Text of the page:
burying our collective heads in the sand: More than one out of two marriages,
including the second and third nuptials, ends in divorce. And the rest
end in death. These arent hypotheses. These are facts. And with
the extended longevity of life, these statistics are likely to increase,
not diminish. Endings are inevitable. Isnt it time that we cease
being so surprised if or when our relationships reach an impasse? Isnt
it time that we acknowledge this reality and find healthier, more compassionate
ways for coping with these unavoidable events?
That is not to say that, for both sides, partings are not fraught with
emotion, anguish, and despair. The pain of a relationship ending is unavoidable.
The very roots of our soul are shaken. For those of us who have been left
feeling that deep sense of abandonment, we doubt our ability to go on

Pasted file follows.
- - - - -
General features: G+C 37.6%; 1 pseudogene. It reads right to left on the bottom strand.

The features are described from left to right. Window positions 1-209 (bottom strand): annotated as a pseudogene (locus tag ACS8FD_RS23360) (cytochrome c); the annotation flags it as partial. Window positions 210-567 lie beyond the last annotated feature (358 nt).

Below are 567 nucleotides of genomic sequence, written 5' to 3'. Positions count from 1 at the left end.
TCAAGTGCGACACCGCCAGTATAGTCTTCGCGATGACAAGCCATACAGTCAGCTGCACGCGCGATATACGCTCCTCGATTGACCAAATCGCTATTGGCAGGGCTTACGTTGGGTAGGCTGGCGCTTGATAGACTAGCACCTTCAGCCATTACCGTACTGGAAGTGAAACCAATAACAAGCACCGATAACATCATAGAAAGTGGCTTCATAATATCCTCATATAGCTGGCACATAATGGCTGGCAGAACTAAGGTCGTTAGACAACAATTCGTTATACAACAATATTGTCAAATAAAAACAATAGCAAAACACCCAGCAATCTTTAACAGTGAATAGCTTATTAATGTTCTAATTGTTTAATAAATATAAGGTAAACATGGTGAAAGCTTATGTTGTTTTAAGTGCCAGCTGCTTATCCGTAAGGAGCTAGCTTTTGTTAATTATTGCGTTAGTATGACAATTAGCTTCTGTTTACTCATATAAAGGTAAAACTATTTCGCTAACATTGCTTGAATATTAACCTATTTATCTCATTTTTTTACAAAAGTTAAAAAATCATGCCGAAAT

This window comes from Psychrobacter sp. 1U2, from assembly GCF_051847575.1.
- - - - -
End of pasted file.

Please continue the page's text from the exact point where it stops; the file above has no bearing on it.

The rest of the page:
without our partner. It is difficult, at first, to see any future at all.
We lack confidence in ourselves and in our ability to stand on our own.
The only good news about these debilitating experiences is that, without
them, we could not possibly create a new life for ourselves-a life founded
on purpose and driven by conviction.
Some will, by necessity or choice, continue on together in a new form
of relationship after the old form ends. Whether out of convenience or
a mutually redefined transformation of the shared bond, fault-finding
and accusation must be replaced with forgiveness and reconciling love
in order to be able to go on effectively in each others lives. If
children are involved, both parties should feel compelled to put the childrens
good ahead of their own personal emotions. This isnt an option but
should be considered mandatory for the basic human dignity of lives that
otherwise cannot yet fend for themselves. If the couple decides to continue
a friendship or professional association, the healing process must be
respected. Once it is complete, the alliance can often become one of deep